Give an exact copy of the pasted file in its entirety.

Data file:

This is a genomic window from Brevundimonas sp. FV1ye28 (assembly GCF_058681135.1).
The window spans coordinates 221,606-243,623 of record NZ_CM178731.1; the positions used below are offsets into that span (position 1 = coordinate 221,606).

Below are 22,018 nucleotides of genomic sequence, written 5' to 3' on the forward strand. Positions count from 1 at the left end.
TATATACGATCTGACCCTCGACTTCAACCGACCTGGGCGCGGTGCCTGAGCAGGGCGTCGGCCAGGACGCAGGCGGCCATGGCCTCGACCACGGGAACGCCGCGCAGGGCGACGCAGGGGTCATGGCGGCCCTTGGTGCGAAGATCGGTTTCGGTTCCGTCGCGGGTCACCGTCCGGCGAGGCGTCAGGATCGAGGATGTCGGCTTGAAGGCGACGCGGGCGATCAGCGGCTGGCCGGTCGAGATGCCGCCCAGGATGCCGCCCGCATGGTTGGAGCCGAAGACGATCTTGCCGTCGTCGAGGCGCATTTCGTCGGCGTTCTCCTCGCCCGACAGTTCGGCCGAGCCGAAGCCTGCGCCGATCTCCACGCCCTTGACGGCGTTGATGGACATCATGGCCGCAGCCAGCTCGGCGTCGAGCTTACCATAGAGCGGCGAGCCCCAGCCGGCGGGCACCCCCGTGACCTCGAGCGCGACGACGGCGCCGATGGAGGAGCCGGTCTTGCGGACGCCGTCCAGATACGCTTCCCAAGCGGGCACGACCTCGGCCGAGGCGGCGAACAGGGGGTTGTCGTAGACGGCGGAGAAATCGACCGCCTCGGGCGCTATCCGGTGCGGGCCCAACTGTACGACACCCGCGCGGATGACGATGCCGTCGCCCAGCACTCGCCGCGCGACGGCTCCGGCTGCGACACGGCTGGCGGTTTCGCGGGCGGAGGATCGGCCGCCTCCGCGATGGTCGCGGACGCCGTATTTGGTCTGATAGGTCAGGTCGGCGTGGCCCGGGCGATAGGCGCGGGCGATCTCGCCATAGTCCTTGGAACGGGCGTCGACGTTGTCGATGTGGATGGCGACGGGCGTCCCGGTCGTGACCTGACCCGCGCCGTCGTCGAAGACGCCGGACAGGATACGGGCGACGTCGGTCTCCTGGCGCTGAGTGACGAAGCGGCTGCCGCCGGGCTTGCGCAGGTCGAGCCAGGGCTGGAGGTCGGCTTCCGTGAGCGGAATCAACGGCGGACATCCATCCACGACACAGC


This is a genomic window from Brevundimonas sp. FV1ye28 (assembly GCF_058681135.1).
The window spans coordinates 221,606-243,623 of record NZ_CM178731.1; the positions used below are offsets into that span (position 1 = coordinate 221,606).

Below are 22,018 nucleotides of genomic sequence, written 5' to 3' on the forward strand. Positions count from 1 at the left end.
TATATACGATCTGACCCTCGACTTCAACCGACCTGGGCGCGGTGCCTGAGCAGGGCGTCGGCCAGGACGCAGGCGGCCATGGCCTCGACCACGGGAACGCCGCGCAGGGCGACGCAGGGGTCATGGCGGCCCTTGGTGCGAAGATCGGTTTCGGTTCCGTCGCGGGTCACCGTCCGGCGAGGCGTCAGGATCGAGGATGTCGGCTTGAAGGCGACGCGGGCGATCAGCGGCTGGCCGGTCGAGATGCCGCCCAGGATGCCGCCCGCATGGTTGGAGCCGAAGACGATCTTGCCGTCGTCGAGGCGCATTTCGTCGGCGTTCTCCTCGCCCGACAGTTCGGCCGAGCCGAAGCCTGCGCCGATCTCCACGCCCTTGACGGCGTTGATGGACATCATGGCCGCAGCCAGCTCGGCGTCGAGCTTACCATAGAGCGGCGAGCCCCAGCCGGCGGGCACCCCCGTGACCTCGAGCGCGACGACGGCGCCGATGGAGGAGCCGGTCTTGCGGACGCCGTCCAGATACGCTTCCCAAGCGGGCACGACCTCGGCCGAGGCGGCGAACAGGGGGTTGTCGTAGACGGCGGAGAAATCGACCGCCTCGGGCGCTATCCGGTGCGGGCCCAACTGTACGACACCCGCGCGGATGACGATGCCGTCGCCCAGCACTCGCCGCGCGACGGCTCCGGCTGCGACACGGCTGGCGGTTTCGCGGGCGGAGGATCGGCCGCCTCCGCGATGGTCGCGGACGCCGTATTTGGTCTGATAGGTCAGGTCGGCGTGGCCCGGGCGATAGGCGCGGGCGATCTCGCCATAGTCCTTGGAACGGGCGTCGACGTTGTCGATGTGGATGGCGACGGGCGTCCCGGTCGTGACCTGACCCGCGCCGTCGTCGAAGACGCCGGACAGGATACGGGCGACGTCGGTCTCCTGGCGCTGAGTGACGAAGCGGCTGCCGCCGGGCTTGCGCAGGTCGAGCCAGGGCTGGAGGTCGGCTTCCGTGAGCGGAATCAACGGCGGACATCCATCCACGACACAGC